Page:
-Tile and grout cracks even when not being driven down the road. There is a way to make it driving-down-the-road friendly but definitely inspect this before you buy. Changing things like this after you purchase a big house or a tiny house is common, but its good to have them be expected costs instead of surprise ones
-All that storage is GREAT as long as its secured to something and the cupboard doors either clasp in or have a latch (you can use easy to install clasps used for boat cupboards they’re awesome)
-You need to know how much it weighs… I have 3 axles but I know its overkill and I have a non-standard trailer type so 2 is probably okay but you need to check this!
-The beloved side door that everyone loves will not line up anymore after you drive your house down the road. They’ll close but they likely won’t be water tight, so this is something to think about when you’re driving in the rain. The door is very inset which was very smart of the builders…. they likely knew that this would be required to keep water from seeping in around the double door.
All that being said, this tiny house looks like it is a quality build with great materials and a lot of thought has been put into the design of the home. I think that the lack of secured furniture is good, because the person who purchases it can customize the layout the way they want and THEN secure the furniture. That is truly the best way… there is nowhere to hide from a layout that doesn’t fit your needs in a tiny house! So while I am giving this information for those who are serious about purchasing a tiny house so they go into the purchase knowing what they need to know, I would personally buy this home if I needed a tiny house, assuming it passed my in person inspection.
(and the Tiny named Christmas)
yes, perfect, but how much?? I have dogs and love the lift, no laddder, too perfect!!!
A lift for the loft? Okay I’m sold. At my age that is a worthwhile bonus anyone would love.
We should have video of the lift coming soon! They’re making a video of it for us and hopefully we’ll be able to get some better photos of it too.
Imagination becomes an obsession with design and ways to have the perfect place to call home. I can see where one of these designs with modifications would be a welcome way to achieve a home to fit your style, your inspiration, and your quality of life. In particular, designing outside of the box for access to a loft without the use of conventional ladders, staircases, and other means to gain access.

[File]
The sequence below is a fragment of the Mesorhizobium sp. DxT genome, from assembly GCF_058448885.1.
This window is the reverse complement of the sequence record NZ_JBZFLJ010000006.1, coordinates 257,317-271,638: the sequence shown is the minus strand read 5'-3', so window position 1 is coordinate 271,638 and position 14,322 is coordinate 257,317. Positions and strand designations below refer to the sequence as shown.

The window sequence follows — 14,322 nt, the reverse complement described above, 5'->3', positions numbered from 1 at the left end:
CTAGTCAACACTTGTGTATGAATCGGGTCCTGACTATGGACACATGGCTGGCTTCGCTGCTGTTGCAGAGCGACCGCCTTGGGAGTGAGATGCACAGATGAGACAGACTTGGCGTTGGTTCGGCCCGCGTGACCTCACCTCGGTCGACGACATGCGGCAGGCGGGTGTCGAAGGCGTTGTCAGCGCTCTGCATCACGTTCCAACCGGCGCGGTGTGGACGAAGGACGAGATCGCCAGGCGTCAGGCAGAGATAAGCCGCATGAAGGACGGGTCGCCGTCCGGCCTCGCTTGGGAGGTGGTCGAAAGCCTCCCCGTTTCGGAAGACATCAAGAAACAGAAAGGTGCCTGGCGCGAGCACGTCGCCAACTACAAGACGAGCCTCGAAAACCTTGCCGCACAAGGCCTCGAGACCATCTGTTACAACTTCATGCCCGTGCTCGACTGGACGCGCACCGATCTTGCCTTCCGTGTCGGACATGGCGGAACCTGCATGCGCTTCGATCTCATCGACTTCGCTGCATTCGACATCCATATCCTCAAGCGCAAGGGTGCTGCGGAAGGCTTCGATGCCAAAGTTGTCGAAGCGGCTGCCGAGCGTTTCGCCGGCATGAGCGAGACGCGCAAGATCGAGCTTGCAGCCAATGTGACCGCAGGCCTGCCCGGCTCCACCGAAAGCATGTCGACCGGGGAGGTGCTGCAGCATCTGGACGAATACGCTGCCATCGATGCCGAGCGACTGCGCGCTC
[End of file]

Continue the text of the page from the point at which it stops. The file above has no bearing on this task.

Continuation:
Just think what you could achieve with a longer trailer and maybe a little wider shell. Plus, this concept and the way it is built says it is ready for the mountainous winds and updrafts created by the landscape. It’s the only way to meet building codes to withstand those kinds of winds if you plan on putting one of these homes on the side of a mountain or even on top of one. Plus, insurance costs should be less with the framing being steel instead of wood.
The other thought of heating it could be one of those ventless gas fireplaces use propane as the fuel or even hooking up to a natural gas line. Efficiency as well as economical costs. I can see having one of these in my future.
A wider shell means you will need an extra wide load sign and permit to move it… total pain in the tush! If you don’t want to move it though that doesn’t matter of course.
Framing with steel has been discussed by a lot of tiny home builders, but apparently its not so great for driving down the road because it rattles and doesn’t seal as well. Just what I have heard, I am not a builder. It is also more expensive and less DIY friendly. I am sure someone will figure out how to do it though! My house is wood and its heavy as heck but it goes down a straight road at 75 mph no problem. No leaks, no shifting!